3 Takeaways from Traction Conference 2017


Two days, twelve cups of coffee, sixty-eight tweets, six phone charges, and seven pages of notes later, we’ve wrapped up our time at the Traction Conference in Vancouver. After hearing from over thirty amazing speakers, we learned the latest insights on how to scale a business, measure success, and increase conversions. Though each speaker covered a very different topic, we noticed a few key trends that the industry’s best all tended to agree on, and we wanted to share them here.

Here are our three key takeaways from Traction 2017.


1. How and When to Focus on Growth

Growth is about accelerating the realization of your vision, not about moving metrics left and right.
— Aatif Awan (VP of Growth, LinkedIn)

With regards to growth, there were a few “ifs” that are important to consider while you make decisions:

  • If you’re unsure about product-market fit, don’t focus on growth. You wouldn't want to risk taking a bad product and telling as many users about it as possible. 
  • If you can’t keep customer retention above 20%, don’t focus on growth. If you can make it to 40%, hit the gas.
  • If you have a leaky bucket (i.e., customers are coming into the funnel, but not converting), don’t focus on growth. Instead, work on fixing the hole in the bucket.

Even if you’re not in a place to focus on growth, there are a few effective strategies you can implement now to optimize for growth in the future. A/B testing aspects of your product, marketing, or even sales efforts and measuring the results of each test can help you verify what works best for your customer base and what does not. If you are unsure where to begin, focus on making your product easier to adopt and use, communicating the value of your product/services more effectively, and asking your users for feedback so that you can deliver as much value as possible.

Once you have optimized your product/service, don’t jump ship too soon. It’s important to keep optimizing as markets and user needs evolve.

2. How to Measure Your Performance and Leverage the Results

If you can’t measure it, you really can’t improve it.
— Gina Gotthilf (VP of Growth and Marketing, Duolingo)

Key Performance Indicators (KPI’s) should be treated as metrics that indicate a particular outcome. "Revenue" is a not a KPI. Instead, focus on indicators like acquisition, conversion, engagement, and retention rates to indicate the performance of a particular effort. KPI’s can also be used to forecast revenue by identifying revenue levers. These are elements that represent revenue earned or costs incurred that can impact profitability depending on how you manipulate them. Below is an example of how manipulating the numbers of new paid subscriptions, the average revenue per user, and the subscription churn can help subscription-based businesses predict revenue:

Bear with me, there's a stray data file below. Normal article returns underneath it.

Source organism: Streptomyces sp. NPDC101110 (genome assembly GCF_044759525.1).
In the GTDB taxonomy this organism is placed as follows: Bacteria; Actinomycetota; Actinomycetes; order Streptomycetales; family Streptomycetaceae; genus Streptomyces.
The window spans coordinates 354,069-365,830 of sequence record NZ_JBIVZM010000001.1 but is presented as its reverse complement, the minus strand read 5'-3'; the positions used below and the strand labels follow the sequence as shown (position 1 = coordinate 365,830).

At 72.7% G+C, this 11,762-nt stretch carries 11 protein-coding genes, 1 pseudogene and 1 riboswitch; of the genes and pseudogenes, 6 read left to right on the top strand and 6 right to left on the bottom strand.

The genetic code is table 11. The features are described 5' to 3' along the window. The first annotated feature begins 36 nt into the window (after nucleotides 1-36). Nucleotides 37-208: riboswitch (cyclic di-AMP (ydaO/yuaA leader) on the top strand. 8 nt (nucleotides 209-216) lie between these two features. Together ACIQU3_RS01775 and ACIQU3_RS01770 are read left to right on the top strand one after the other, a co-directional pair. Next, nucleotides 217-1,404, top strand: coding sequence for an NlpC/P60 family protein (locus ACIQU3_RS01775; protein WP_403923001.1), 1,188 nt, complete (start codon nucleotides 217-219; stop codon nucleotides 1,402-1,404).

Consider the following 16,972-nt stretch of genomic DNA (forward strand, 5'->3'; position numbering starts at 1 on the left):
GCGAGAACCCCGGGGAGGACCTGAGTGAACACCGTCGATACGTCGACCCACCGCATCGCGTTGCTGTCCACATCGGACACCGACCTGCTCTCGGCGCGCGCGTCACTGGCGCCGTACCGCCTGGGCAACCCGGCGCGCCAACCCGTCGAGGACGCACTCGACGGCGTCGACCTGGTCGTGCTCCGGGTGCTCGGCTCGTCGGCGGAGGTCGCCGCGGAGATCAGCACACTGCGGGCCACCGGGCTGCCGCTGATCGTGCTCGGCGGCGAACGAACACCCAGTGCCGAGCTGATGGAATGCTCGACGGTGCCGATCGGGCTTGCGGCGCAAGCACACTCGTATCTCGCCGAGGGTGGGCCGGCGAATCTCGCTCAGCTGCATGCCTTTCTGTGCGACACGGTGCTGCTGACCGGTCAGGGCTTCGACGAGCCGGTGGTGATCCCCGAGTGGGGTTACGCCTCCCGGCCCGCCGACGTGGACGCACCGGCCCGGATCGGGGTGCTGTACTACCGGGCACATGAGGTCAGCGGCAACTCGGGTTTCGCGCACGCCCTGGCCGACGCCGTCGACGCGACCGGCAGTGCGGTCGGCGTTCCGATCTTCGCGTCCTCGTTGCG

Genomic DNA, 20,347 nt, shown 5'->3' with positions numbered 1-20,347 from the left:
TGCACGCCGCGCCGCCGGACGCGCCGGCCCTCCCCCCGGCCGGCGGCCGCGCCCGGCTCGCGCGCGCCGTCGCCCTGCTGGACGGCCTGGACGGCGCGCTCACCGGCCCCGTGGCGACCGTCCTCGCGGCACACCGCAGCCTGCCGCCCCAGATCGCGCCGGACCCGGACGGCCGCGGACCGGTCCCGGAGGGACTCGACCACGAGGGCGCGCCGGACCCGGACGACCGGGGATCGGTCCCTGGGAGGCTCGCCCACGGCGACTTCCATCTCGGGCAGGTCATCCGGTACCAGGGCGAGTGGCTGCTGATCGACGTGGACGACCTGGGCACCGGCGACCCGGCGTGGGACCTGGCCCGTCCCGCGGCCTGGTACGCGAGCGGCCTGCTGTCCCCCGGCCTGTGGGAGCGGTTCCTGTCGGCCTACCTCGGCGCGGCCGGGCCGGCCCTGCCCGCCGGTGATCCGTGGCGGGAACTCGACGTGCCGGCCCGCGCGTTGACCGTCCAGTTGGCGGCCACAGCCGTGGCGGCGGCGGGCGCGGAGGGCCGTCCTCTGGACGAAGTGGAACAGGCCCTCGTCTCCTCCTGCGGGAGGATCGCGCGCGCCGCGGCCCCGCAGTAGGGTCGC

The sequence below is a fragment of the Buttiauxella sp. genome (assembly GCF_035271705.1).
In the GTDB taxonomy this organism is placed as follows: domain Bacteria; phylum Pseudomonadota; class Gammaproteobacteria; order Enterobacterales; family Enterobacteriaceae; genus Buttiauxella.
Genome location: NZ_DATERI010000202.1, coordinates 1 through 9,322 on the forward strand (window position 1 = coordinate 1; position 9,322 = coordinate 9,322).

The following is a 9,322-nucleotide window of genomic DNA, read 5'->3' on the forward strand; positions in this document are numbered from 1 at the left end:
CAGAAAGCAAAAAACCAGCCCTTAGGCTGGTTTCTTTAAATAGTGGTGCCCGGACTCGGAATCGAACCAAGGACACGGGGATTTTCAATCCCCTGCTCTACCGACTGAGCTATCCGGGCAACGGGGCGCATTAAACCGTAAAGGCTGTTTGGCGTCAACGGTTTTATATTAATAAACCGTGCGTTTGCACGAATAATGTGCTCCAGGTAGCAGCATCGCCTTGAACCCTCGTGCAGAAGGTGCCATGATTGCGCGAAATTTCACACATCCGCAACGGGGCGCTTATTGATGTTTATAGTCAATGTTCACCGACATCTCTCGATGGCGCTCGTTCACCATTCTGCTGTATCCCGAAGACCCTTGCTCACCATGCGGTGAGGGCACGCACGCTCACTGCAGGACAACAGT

These KPIs should be digestible to everybody — not just your marketing and sales teams — so that anybody in the company can be clear about what you are measuring. Once you’ve carefully defined your KPIs, you are then in a place to track them to ensure the progress you measure is meaningful to your business. 

Remember: the data you collect from tracking these KPIs is only enough to tell you what happened.  As I mentioned above, it’s also important to test variables. Even if you see negative results from these tests (expect 30-50% failures), finding out what doesn’t work can help inform you of what does.

3. How to Make Design Work for Your Customers

Design thinking comes from empathy–It’s about end users before business goals.
— Zack Onisko (CEO, Dribbble)

These days, just about anybody can put together a beautiful website, and design in other areas is becoming more approachable too. Because of this, it’s no longer enough to have a trendy-looking website. Your design has to stand apart from your competitors’, and it has to be optimized to convert users.

So how can you set yourself apart?

Design thinking refers to creative strategies designers utilize during the process of designing. Our graphic designer outlined the process below:


When you apply the principles of design thinking to a process such as building a new website or product, you optimize the resulting product for user appeal. This optimization occurs because understanding your customer is the foundation on which everything is built and tested.  The resulting product is not just good-looking, but easily understood, adopted, and evangelized by your customers too.

Tying it all Together

At the end of the day, it became clear to us that the underlying principle of optimization is ubiquitous for any product in any stage. Optimizing your processes, content, and products to most efficiently prepare for growth, convert customers, and meet user needs provides a stable foundation for your business to take off and stick around for the long run.

Keep testing, validating, and using this data to innovate and inform business decisions.  

Samantha Grandinetti